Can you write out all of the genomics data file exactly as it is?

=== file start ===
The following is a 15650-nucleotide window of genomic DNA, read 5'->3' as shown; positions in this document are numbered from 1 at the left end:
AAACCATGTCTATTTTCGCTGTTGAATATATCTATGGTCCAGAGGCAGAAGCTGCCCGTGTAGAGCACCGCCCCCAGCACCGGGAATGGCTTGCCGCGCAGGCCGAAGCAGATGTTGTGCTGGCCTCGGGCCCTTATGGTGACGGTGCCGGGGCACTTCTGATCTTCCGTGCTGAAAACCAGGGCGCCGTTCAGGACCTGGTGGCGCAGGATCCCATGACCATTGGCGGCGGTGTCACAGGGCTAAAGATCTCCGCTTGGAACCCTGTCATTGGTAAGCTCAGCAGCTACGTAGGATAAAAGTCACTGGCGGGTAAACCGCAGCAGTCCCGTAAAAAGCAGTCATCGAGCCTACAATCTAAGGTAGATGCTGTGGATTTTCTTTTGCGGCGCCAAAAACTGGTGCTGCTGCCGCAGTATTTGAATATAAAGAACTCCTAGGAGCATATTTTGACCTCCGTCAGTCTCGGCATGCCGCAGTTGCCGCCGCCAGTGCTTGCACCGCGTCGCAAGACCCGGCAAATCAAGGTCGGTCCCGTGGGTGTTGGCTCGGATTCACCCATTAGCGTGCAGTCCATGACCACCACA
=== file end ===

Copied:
The following is a 15650-nucleotide window of genomic DNA, read 5'->3' as shown; positions in this document are numbered from 1 at the left end:
AAACCATGTCTATTTTCGCTGTTGAATATATCTATGGTCCAGAGGCAGAAGCTGCCCGTGTAGAGCACCGCCCCCAGCACCGGGAATGGCTTGCCGCGCAGGCCGAAGCAGATGTTGTGCTGGCCTCGGGCCCTTATGGTGACGGTGCCGGGGCACTTCTGATCTTCCGTGCTGAAAACCAGGGCGCCGTTCAGGACCTGGTGGCGCAGGATCCCATGACCATTGGCGGCGGTGTCACAGGGCTAAAGATCTCCGCTTGGAACCCTGTCATTGGTAAGCTCAGCAGCTACGTAGGATAAAAGTCACTGGCGGGTAAACCGCAGCAGTCCCGTAAAAAGCAGTCATCGAGCCTACAATCTAAGGTAGATGCTGTGGATTTTCTTTTGCGGCGCCAAAAACTGGTGCTGCTGCCGCAGTATTTGAATATAAAGAACTCCTAGGAGCATATTTTGACCTCCGTCAGTCTCGGCATGCCGCAGTTGCCGCCGCCAGTGCTTGCACCGCGTCGCAAGACCCGGCAAATCAAGGTCGGTCCCGTGGGTGTTGGCTCGGATTCACCCATTAGCGTGCAGTCCATGACCACCACA